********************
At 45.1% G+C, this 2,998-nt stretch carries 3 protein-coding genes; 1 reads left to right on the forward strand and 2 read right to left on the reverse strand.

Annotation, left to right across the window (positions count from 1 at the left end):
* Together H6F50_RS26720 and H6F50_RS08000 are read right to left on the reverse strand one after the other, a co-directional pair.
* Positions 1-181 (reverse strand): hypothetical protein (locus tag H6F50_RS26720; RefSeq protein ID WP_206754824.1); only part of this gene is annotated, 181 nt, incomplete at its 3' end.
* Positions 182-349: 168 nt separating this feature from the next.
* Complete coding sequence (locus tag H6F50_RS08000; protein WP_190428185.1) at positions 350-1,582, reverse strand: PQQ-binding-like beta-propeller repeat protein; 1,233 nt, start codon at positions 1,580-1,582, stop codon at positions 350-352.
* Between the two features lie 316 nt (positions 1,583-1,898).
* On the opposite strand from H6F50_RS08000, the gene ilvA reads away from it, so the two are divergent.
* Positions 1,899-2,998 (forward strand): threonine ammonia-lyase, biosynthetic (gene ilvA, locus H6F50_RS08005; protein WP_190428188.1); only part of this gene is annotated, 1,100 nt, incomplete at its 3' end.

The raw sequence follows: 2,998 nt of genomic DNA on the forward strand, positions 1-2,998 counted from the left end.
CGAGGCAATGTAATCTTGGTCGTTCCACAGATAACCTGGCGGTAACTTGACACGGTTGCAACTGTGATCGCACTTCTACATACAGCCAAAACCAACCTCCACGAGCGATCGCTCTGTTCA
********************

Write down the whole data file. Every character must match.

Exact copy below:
At 45.1% G+C, this 2,998-nt stretch carries 3 protein-coding genes; 1 reads left to right on the forward strand and 2 read right to left on the reverse strand.

Annotation, left to right across the window (positions count from 1 at the left end):
* Together H6F50_RS26720 and H6F50_RS08000 are read right to left on the reverse strand one after the other, a co-directional pair.
* Positions 1-181 (reverse strand): hypothetical protein (locus tag H6F50_RS26720; RefSeq protein ID WP_206754824.1); only part of this gene is annotated, 181 nt, incomplete at its 3' end.
* Positions 182-349: 168 nt separating this feature from the next.
* Complete coding sequence (locus tag H6F50_RS08000; protein WP_190428185.1) at positions 350-1,582, reverse strand: PQQ-binding-like beta-propeller repeat protein; 1,233 nt, start codon at positions 1,580-1,582, stop codon at positions 350-352.
* Between the two features lie 316 nt (positions 1,583-1,898).
* On the opposite strand from H6F50_RS08000, the gene ilvA reads away from it, so the two are divergent.
* Positions 1,899-2,998 (forward strand): threonine ammonia-lyase, biosynthetic (gene ilvA, locus H6F50_RS08005; protein WP_190428188.1); only part of this gene is annotated, 1,100 nt, incomplete at its 3' end.

The raw sequence follows: 2,998 nt of genomic DNA on the forward strand, positions 1-2,998 counted from the left end.
CGAGGCAATGTAATCTTGGTCGTTCCACAGATAACCTGGCGGTAACTTGACACGGTTGCAACTGTGATCGCACTTCTACATACAGCCAAAACCAACCTCCACGAGCGATCGCTCTGTTCA